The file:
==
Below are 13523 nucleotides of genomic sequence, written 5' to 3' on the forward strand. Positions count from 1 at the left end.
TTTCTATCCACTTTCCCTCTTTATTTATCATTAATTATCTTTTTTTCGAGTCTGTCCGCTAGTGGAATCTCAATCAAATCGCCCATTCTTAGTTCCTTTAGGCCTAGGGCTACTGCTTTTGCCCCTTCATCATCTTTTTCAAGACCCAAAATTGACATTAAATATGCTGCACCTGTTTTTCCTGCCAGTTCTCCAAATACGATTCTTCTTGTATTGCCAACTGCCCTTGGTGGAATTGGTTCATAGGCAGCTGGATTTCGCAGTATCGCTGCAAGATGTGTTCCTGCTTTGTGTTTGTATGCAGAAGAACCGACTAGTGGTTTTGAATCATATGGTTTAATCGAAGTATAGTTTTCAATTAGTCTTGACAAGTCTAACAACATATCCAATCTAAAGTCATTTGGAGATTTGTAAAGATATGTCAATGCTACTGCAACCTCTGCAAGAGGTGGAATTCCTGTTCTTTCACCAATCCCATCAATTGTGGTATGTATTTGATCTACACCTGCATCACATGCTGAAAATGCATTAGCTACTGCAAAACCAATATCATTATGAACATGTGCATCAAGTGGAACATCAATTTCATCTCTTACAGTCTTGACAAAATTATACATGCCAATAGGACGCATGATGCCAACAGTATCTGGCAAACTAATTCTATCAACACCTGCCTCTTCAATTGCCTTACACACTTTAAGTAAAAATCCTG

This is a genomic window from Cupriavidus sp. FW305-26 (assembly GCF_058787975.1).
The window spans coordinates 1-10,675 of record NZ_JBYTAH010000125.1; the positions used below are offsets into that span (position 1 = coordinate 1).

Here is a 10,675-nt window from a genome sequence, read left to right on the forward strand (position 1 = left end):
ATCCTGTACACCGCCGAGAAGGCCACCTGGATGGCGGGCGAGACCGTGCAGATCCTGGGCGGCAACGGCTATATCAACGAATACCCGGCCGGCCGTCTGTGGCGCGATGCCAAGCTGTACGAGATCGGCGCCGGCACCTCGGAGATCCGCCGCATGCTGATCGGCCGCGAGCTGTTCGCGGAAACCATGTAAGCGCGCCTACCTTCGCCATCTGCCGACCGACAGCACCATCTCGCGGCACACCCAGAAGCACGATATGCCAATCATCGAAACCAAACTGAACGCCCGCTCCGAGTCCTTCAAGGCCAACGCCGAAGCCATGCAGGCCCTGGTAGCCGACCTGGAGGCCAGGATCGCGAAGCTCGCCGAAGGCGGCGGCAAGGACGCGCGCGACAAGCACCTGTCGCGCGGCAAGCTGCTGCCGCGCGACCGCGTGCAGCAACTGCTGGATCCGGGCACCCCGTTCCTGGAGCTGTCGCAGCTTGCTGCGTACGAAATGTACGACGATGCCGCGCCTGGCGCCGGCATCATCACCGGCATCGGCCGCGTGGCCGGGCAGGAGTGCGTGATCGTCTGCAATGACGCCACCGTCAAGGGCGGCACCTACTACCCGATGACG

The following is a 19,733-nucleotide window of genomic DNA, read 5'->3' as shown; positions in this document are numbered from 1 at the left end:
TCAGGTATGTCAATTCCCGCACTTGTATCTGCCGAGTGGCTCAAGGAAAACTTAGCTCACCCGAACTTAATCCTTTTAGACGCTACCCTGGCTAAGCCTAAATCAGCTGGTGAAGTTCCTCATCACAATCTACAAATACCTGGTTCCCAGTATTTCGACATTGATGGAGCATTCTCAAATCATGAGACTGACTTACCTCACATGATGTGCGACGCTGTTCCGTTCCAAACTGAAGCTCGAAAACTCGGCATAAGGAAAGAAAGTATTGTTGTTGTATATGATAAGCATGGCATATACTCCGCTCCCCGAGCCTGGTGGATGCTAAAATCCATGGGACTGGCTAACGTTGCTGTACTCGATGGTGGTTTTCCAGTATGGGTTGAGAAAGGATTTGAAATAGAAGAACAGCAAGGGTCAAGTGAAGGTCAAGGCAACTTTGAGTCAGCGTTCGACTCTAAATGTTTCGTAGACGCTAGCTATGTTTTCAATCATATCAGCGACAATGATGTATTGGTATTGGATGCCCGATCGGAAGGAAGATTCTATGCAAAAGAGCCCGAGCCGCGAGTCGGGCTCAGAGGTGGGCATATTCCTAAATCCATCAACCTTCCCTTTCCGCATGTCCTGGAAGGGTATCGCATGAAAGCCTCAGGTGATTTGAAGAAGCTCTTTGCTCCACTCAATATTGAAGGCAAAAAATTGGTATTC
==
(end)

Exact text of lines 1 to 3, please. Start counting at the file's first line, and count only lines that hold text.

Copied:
Below are 13523 nucleotides of genomic sequence, written 5' to 3' on the forward strand. Positions count from 1 at the left end.
TTTCTATCCACTTTCCCTCTTTATTTATCATTAATTATCTTTTTTTCGAGTCTGTCCGCTAGTGGAATCTCAATCAAATCGCCCATTCTTAGTTCCTTTAGGCCTAGGGCTACTGCTTTTGCCCCTTCATCATCTTTTTCAAGACCCAAAATTGACATTAAATATGCTGCACCTGTTTTTCCTGCCAGTTCTCCAAATACGATTCTTCTTGTATTGCCAACTGCCCTTGGTGGAATTGGTTCATAGGCAGCTGGATTTCGCAGTATCGCTGCAAGATGTGTTCCTGCTTTGTGTTTGTATGCAGAAGAACCGACTAGTGGTTTTGAATCATATGGTTTAATCGAAGTATAGTTTTCAATTAGTCTTGACAAGTCTAACAACATATCCAATCTAAAGTCATTTGGAGATTTGTAAAGATATGTCAATGCTACTGCAACCTCTGCAAGAGGTGGAATTCCTGTTCTTTCACCAATCCCATCAATTGTGGTATGTATTTGATCTACACCTGCATCACATGCTGAAAATGCATTAGCTACTGCAAAACCAATATCATTATGAACATGTGCATCAAGTGGAACATCAATTTCATCTCTTACAGTCTTGACAAAATTATACATGCCAATAGGACGCATGATGCCAACAGTATCTGGCAAACTAATTCTATCAACACCTGCCTCTTCAATTGCCTTACACACTTTAAGTAAAAATCCTG

This is a genomic window from Cupriavidus sp. FW305-26 (assembly GCF_058787975.1).